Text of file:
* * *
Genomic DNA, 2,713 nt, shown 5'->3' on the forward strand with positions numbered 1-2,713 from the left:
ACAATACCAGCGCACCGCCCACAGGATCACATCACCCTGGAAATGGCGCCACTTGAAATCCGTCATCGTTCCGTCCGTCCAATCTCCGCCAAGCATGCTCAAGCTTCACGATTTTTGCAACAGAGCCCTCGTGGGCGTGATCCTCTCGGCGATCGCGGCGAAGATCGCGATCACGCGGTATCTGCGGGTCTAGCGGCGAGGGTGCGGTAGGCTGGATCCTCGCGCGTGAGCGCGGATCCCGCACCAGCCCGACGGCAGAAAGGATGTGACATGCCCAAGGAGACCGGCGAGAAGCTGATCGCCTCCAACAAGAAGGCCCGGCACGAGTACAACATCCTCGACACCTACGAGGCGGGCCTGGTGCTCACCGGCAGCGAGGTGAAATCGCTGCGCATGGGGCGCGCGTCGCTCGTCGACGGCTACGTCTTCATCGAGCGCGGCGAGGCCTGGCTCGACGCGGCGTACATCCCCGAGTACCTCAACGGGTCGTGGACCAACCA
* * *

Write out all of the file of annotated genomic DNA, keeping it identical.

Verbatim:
Genomic DNA, 2,713 nt, shown 5'->3' on the forward strand with positions numbered 1-2,713 from the left:
ACAATACCAGCGCACCGCCCACAGGATCACATCACCCTGGAAATGGCGCCACTTGAAATCCGTCATCGTTCCGTCCGTCCAATCTCCGCCAAGCATGCTCAAGCTTCACGATTTTTGCAACAGAGCCCTCGTGGGCGTGATCCTCTCGGCGATCGCGGCGAAGATCGCGATCACGCGGTATCTGCGGGTCTAGCGGCGAGGGTGCGGTAGGCTGGATCCTCGCGCGTGAGCGCGGATCCCGCACCAGCCCGACGGCAGAAAGGATGTGACATGCCCAAGGAGACCGGCGAGAAGCTGATCGCCTCCAACAAGAAGGCCCGGCACGAGTACAACATCCTCGACACCTACGAGGCGGGCCTGGTGCTCACCGGCAGCGAGGTGAAATCGCTGCGCATGGGGCGCGCGTCGCTCGTCGACGGCTACGTCTTCATCGAGCGCGGCGAGGCCTGGCTCGACGCGGCGTACATCCCCGAGTACCTCAACGGGTCGTGGACCAACCA